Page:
But for any shortcomings, plasma HDTVs in general can display deeper blacks and richer colors than even high-end LED sets. They have an effective refresh rate of 600Hz, virtually eliminating motion blur and making chase scenes or game-changing plays a joy to watch. And since they're a well-established technology, plasma TVs generally retail for significantly less than a same-size LCD/LED set.

For movie and sports aficionados looking for a deal without compromising quality, we'd recommend the 50-inch LG 50PZ550 3D Plasma HDTV.

Featurewise, it's DLNA certified, so you can use an inexpensive Network Attached Storage with a huge hard drive to stream video content to your heart's content. It's got LG's NetCast Entertainment suite, so you can also stream Netflix films, sporting events, and other high-definition Internet video content directly to your TV. The 50PZ550 features active shutter 3D, meaning the effective resolution stays at full-1080p and isn't halved as it is with passive 3D technology.

Judging from very positive customer reviews, it's got the characteristically gorgeous picture and motion performance of a plasma. And with a best price often hundreds less than a grand, the LG 50PZ550 is a lot of TV to get for comparatively little money.

The College Student (or the budget-conscious shopper)

There's no secret college students want to do and get as much for as little as possible - whether it's going a night without sleep to finish assignments they knew about months earlier but didn't look at until the day before the due date, or investing in industrial-scale packages of Ramen at their local Costco. This same fanatical frugality applies to students shopping for an HDTV for their dorm rooms.

For college students on a shoestring budget who don't want to compromise quality for cost, we'd recommend the 32-inch JLC32BC3000 LCD HDTV from JVC's new Black Crystal line.

They're relatively new on the market, but they've been getting unanimously positive reviews from customers comparing their picture quality favorably to Tier-1 manufacturers' sets. The set doesn't come with Internet connectivity, but any inexpensive Blu-ray player you'll buy these days comes with Ethernet or WiFi streaming, and you can always quickly connect a laptop to the TV for a spontaneous, ill-advised Youtube viewing of Rebecca Black's "Friday".

The JLC32BC3000 displays full-HD 1080p resolution - a capability less commonly seen on 32-inch TVs. If you want to connect a Wii or other gaming console that outputs a sub-HD resolution signal, the JLC32BC3000 has a gaming mode that'll let you avoid input lag by disabling image processing. It'll do an audio-only mode that lets you use the TV solely to play music through its forward-firing speakers, which reviewers say produce very good quality sound. And if you want to connect the TV to a boombox or stereo for even louder sound, it does offer a stereo audio output in addition to the usual optical out - something not all TVs offer anymore. Plus, at under 20 pounds, this set is easy to move, and build quality is good enough to help forestall damage from bumps and spills.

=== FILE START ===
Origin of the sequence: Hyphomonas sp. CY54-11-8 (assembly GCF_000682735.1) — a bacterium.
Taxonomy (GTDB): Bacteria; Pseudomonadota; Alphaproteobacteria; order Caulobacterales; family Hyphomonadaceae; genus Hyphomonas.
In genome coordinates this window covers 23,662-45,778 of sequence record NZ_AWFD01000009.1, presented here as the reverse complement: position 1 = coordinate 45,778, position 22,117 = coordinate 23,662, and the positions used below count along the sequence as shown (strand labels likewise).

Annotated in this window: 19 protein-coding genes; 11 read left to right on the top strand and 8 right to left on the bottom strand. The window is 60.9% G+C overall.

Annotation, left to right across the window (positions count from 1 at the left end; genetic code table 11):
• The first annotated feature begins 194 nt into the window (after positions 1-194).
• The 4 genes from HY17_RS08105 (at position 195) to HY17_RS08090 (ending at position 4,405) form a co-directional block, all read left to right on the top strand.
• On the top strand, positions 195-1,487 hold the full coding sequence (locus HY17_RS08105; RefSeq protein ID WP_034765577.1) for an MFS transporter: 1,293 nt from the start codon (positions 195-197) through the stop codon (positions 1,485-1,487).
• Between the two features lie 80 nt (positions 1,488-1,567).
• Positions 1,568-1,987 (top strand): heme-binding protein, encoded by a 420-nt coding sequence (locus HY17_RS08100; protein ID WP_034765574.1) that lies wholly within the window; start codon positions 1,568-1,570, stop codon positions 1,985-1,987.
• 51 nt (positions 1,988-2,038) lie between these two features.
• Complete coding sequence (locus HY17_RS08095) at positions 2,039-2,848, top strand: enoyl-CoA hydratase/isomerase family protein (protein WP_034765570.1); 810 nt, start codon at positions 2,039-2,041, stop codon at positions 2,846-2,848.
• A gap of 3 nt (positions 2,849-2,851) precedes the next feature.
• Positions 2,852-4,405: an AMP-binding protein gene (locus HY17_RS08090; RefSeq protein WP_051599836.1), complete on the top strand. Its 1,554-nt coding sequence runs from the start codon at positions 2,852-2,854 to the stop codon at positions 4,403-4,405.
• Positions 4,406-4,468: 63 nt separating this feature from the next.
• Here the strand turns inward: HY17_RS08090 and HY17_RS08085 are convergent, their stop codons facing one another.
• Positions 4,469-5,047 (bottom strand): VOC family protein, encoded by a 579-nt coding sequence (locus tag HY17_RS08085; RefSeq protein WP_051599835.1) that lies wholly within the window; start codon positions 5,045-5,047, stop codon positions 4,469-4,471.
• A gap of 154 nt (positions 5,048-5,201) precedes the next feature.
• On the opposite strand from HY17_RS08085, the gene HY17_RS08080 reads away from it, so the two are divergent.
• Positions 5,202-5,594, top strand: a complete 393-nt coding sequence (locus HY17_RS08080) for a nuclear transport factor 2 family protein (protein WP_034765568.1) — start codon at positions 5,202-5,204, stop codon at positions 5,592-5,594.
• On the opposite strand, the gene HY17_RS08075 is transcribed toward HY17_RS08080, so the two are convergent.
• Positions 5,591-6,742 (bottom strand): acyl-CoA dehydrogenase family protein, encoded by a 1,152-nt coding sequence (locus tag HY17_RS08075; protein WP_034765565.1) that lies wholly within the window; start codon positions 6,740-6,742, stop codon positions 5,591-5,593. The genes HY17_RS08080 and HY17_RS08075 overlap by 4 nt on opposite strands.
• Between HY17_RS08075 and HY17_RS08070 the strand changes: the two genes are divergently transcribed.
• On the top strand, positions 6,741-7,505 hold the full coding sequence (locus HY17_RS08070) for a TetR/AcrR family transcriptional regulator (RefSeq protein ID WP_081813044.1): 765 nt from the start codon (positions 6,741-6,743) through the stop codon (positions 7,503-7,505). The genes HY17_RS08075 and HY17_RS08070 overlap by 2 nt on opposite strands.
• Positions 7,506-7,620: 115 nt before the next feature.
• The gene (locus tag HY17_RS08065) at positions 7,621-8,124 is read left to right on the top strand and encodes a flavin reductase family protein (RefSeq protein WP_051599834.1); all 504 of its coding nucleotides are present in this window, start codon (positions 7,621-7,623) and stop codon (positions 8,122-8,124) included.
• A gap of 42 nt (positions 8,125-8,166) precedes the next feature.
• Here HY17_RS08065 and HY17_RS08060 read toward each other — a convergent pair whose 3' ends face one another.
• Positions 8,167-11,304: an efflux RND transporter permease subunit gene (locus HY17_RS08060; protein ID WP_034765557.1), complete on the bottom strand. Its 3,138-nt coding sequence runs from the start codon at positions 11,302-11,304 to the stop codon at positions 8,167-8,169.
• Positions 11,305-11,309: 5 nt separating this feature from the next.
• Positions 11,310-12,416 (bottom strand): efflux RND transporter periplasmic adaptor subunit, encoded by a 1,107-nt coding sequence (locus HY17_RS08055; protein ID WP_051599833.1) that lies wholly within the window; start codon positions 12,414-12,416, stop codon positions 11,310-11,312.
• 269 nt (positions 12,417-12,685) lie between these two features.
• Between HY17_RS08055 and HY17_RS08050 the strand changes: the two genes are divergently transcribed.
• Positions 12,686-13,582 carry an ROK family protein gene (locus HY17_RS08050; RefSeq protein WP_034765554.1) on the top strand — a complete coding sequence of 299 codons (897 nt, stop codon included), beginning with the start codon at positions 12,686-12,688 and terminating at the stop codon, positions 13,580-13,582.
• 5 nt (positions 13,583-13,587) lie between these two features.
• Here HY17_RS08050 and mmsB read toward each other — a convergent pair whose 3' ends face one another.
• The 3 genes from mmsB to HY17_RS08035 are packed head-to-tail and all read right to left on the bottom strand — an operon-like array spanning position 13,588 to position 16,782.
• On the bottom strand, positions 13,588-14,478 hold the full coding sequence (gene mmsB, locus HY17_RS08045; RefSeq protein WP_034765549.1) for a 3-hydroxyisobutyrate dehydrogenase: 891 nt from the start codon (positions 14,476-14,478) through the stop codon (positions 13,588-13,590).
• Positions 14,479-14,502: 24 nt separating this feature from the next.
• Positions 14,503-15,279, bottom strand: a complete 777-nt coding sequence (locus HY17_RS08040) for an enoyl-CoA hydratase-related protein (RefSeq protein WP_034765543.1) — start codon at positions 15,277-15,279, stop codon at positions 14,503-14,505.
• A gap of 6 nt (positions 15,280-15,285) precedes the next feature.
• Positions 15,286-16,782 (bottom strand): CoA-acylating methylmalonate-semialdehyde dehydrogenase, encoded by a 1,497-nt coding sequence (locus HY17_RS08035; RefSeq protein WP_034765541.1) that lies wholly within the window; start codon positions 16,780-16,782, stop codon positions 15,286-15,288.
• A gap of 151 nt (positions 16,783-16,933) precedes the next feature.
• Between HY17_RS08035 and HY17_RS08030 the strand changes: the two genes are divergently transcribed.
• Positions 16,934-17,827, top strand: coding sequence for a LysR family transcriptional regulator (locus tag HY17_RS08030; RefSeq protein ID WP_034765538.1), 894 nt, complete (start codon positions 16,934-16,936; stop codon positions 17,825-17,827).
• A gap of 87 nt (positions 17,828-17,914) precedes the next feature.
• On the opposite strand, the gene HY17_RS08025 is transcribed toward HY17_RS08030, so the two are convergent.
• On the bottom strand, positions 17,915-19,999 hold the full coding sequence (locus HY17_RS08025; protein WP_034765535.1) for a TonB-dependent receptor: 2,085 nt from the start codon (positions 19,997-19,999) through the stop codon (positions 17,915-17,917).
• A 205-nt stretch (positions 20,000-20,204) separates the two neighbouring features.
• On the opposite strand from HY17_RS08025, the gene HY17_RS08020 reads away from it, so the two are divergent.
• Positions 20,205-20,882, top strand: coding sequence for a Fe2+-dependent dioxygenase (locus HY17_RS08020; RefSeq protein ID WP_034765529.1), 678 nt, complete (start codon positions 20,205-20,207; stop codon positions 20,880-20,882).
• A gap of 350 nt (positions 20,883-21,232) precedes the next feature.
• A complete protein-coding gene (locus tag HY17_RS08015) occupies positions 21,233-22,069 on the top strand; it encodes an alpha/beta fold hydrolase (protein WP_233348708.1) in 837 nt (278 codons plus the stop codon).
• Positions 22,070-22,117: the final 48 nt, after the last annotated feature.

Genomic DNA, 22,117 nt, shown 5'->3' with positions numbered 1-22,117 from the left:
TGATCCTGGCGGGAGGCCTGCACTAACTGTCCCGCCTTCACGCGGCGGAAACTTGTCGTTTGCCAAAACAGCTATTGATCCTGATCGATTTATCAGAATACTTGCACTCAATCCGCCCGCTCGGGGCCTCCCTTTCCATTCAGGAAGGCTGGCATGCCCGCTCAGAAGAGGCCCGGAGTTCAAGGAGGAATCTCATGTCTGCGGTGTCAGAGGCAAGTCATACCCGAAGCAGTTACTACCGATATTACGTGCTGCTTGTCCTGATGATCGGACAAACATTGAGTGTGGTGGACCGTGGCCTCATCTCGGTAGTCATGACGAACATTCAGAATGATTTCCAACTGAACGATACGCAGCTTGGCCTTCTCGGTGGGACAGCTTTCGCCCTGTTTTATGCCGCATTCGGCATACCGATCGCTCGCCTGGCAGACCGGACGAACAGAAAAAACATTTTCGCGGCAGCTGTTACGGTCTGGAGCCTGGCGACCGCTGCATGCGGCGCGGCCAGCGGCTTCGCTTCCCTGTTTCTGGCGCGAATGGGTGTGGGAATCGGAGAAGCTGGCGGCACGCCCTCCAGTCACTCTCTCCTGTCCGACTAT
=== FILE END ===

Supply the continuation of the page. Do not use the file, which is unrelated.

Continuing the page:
All in all, the JVC JLC32BC3000 is a very appealing option for college students or anyone with uncompromising standards on a budget, with a lowest new price hovering around a very affordable $300.

In summary, while we think these are all excellent choices for the purposes we suggest, don't mistakenly infer that these sets are only good for one kind of viewing pattern or even that these will be the absolute best TVs for your budget or needs.

Keep in mind that all three TVs mentioned here are versatile performers and part of larger product lines with equal image quality, reliability, and essentially identical features other than screen size. Also, there are plenty of other great TVs on the market, and we're keeping track of their prices to help you get what you want while letting you keep as much of your money as possible.

So if you're looking for an HDTV this holiday season, check our Dealzon HDTV page. If a model strikes your eye, sign up for a price drop email alert on the item, and we'll notify you the moment the price goes down so you can be sure to get the best possible value on a great product. We're always dreaming up new features to make the selection and purchasing process easier for you, so stay tuned (pun intended :)

    Past Editor’s Notes and Discussions

  • Daniel BrasherNov 11, 2011

    Deals and discounts are nice, but sometimes we just want someone to tell us what to buy. To help you cut through the clutter of HDTV shopping, we asked Brasher to share his top picks for the TV he'd buy in 3 different scenarios -- (1) if you want all the latest features, (2) if you care most about picture quality for movies or sports, and (3) if you just need a good little 32-inch that's not just "cheap" but a solid value with above average quality.